Degree Name

Doctor of Philosophy


Faculty of Education


This thesis examines, using queer theory - and in particular the work of Judith Butler - the ways in which five women re-construct and re-tell stories of importance to their notions of sexual self. In this process we learn about the complex ways in which they actively story and construct their sexual ‘selves’ over time and place, which in turn exposes the constrictive heteronormative discourses they draw upon in order to make sense of their lives as ‘lesbians’. In short, it explores how significant ‘things’ like coherence, loss and place come to matter to those attempting to live on the sexual margins, and in a world where sexual difference is all too often problematised and pathologised.

Some research in queer theory tends to ignore the more material experiences of ‘queers’ in favour of asserting affirmative politics which seek to rupture normative discourses. Whilst there is little doubt that dismantling the discursive force of heteronormativity is the primary aim of such research, this is sometimes at the expense of those for whom having an identity, and perhaps even desiring to be ‘normal’ is an important aspect of their ‘sense of self’. I take on this paradox by engaging with strongly empirical work in feminist and human geography in an attempt to find a theoretical middle ground capable of working with the complex data collected, and of suitably making an account of both the discursive and ‘real’ matters attached to sexual identity. A particular aim in this thesis is to challenge and stretch what queer theory can do in order to identify broader destructive discourses speaking through the participants’ words.

This approach to theory not only offered alternative ways in which to think about the ‘things’ that mattered most to the participants, but also encouraged creativity in collecting, analysing, and writing up the data. More specifically this influenced my choice of semistructured life story interviewing and poetic forms of representation.

The research reported in this thesis draws mainly upon data gathered from semi-structured life story interviews. The five women recruited were involved for two years, during which time they participated in up to five interviews. The participants were purposively recruited from members of my Sydney Gay Games soccer team of 2002. Each woman was well known to me, and researching friends raised interesting methodological questions explored in Chapter Three and Four. As a focus for each interview, the women were asked to identify three critical moments during their lives in which they were, or became acutely aware of, their sexual identity as not being heterosexual or they sensed their sexual identity to be emerging or developing. These identity accounts were listened to, recorded, and analysed using deconstructive methods associated with poststructural theory. Other theoretical resources were also drawn upon in the design, conduct, analysis, and writing up stages, including psychoanalysis, ethnography, phenomenology, and poetic forms of representation.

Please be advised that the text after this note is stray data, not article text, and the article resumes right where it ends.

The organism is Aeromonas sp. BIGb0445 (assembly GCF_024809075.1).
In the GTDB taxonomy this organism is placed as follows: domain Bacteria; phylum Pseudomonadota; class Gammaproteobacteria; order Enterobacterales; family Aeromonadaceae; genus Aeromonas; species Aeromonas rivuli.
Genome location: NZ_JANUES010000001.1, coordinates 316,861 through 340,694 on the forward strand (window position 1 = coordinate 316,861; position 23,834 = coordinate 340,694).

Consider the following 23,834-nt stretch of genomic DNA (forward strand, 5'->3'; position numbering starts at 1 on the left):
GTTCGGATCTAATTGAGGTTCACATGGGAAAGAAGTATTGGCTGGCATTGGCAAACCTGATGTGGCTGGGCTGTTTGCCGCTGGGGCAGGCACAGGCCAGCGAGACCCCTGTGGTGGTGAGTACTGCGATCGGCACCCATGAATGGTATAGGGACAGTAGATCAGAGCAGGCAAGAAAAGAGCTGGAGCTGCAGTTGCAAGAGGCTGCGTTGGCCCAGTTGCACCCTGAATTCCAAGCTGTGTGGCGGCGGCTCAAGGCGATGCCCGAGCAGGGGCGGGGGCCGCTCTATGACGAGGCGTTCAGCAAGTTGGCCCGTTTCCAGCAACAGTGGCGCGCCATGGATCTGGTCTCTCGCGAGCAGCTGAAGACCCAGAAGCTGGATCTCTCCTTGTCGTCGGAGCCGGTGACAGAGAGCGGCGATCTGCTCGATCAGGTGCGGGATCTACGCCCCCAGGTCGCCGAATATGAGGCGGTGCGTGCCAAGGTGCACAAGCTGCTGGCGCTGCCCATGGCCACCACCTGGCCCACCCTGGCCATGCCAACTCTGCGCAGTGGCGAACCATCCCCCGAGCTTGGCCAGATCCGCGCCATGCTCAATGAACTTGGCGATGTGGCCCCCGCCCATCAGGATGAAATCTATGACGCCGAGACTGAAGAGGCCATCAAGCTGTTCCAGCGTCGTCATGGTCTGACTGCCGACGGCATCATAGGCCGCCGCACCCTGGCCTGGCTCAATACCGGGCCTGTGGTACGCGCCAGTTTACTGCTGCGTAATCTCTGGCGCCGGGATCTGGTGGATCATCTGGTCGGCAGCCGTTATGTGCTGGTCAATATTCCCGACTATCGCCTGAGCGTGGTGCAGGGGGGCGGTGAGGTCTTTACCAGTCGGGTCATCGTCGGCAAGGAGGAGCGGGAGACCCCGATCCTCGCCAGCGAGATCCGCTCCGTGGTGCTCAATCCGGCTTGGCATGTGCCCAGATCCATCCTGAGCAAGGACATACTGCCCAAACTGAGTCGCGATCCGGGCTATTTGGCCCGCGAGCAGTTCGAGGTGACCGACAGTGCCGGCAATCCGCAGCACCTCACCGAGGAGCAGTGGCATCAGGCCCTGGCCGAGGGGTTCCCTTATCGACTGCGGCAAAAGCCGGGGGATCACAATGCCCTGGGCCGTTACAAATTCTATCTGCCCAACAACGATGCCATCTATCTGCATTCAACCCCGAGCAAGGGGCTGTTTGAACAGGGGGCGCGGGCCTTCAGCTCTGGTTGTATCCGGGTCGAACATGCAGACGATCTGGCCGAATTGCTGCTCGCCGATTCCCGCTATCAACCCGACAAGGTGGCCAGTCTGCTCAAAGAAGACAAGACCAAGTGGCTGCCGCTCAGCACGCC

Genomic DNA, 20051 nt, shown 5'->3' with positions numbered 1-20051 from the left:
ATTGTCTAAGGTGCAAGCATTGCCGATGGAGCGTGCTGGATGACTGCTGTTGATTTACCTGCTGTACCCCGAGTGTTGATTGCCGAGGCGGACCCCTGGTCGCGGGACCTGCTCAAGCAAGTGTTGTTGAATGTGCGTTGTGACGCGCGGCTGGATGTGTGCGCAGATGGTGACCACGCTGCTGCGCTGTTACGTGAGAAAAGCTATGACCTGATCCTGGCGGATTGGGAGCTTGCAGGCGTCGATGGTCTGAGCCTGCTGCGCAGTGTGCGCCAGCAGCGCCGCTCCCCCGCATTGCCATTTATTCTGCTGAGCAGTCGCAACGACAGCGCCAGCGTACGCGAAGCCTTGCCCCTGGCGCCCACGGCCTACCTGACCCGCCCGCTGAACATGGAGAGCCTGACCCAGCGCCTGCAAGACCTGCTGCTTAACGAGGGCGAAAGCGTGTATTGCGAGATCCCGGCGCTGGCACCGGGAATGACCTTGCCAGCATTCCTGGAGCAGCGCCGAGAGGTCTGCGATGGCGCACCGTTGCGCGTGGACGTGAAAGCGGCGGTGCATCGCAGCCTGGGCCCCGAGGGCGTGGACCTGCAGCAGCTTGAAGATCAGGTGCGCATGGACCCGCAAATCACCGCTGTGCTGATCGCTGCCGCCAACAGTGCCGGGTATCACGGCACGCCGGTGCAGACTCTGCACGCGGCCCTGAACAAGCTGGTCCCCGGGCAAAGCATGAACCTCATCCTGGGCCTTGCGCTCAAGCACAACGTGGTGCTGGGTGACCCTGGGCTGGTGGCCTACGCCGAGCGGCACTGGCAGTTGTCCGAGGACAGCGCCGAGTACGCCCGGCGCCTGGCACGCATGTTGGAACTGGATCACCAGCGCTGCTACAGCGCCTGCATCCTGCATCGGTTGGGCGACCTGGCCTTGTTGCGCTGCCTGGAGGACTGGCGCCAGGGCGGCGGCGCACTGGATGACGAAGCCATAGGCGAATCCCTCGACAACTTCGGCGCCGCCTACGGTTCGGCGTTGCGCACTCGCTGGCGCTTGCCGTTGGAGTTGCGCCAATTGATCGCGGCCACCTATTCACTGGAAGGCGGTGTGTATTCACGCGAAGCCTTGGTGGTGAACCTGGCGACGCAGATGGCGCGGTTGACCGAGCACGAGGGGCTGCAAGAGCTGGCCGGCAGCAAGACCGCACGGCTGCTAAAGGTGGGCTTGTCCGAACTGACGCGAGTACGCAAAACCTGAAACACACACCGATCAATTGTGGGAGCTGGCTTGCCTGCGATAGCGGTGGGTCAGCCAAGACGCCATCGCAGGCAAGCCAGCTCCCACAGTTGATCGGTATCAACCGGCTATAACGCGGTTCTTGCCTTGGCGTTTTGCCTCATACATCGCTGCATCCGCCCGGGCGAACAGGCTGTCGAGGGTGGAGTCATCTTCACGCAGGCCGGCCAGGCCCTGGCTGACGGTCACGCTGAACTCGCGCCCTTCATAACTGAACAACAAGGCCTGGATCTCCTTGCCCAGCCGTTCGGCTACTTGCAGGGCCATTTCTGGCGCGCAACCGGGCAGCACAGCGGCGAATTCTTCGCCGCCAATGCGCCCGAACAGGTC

From the data collected three ‘things’ came to matter to the participants. Firstly, the importance of affirming a coherent and essential sense of ‘lesbian’ identity as a way in which to survive in a world where coherence is valued, and incoherence is pathologised. Secondly, loss also mattered to these women, and of importance in this research is the ways in which loss is incorporated as a form of melancholic subjectivity. A particular focus in this thesis with regards to loss is working with what remains of experiences of loss, and reconfiguring loss from a position of presence rather than absence. In short examining moments of melancholic agency. Finally, place matters and experiences of and in place appear to be constitutive of sexual identity. Experiences in and with place feature strongly in the participants’ stories with ‘sense of place’ emerging as a useful way in which to explore the mutually constitutive nature of place and sexuality.

By dealing with and acknowledging the material ‘things’ that matter most to these women, this thesis provides a number of unique ways of theorising about, sensing, experiencing, placing, and writing about sexualities and identities within a queer theoretical framework. The criticality of this framework is its focus not only on the discourses of binaries, absence, lack and loss, but also on the possibilities of material disruption, resistance, agency, adequacy, and presence. As such this thesis extends literature in queer theory and feminist geography by providing an understanding of the complex ways in which these women engage with, are ‘made’ by, and deploy particular discourses of power associated with sexuality and gender as active processes of living their lives with pride and respect, and often simply as a matter of survival.



Unless otherwise indicated, the views expressed in this thesis are those of the author and do not necessarily represent the views of the University of Wollongong.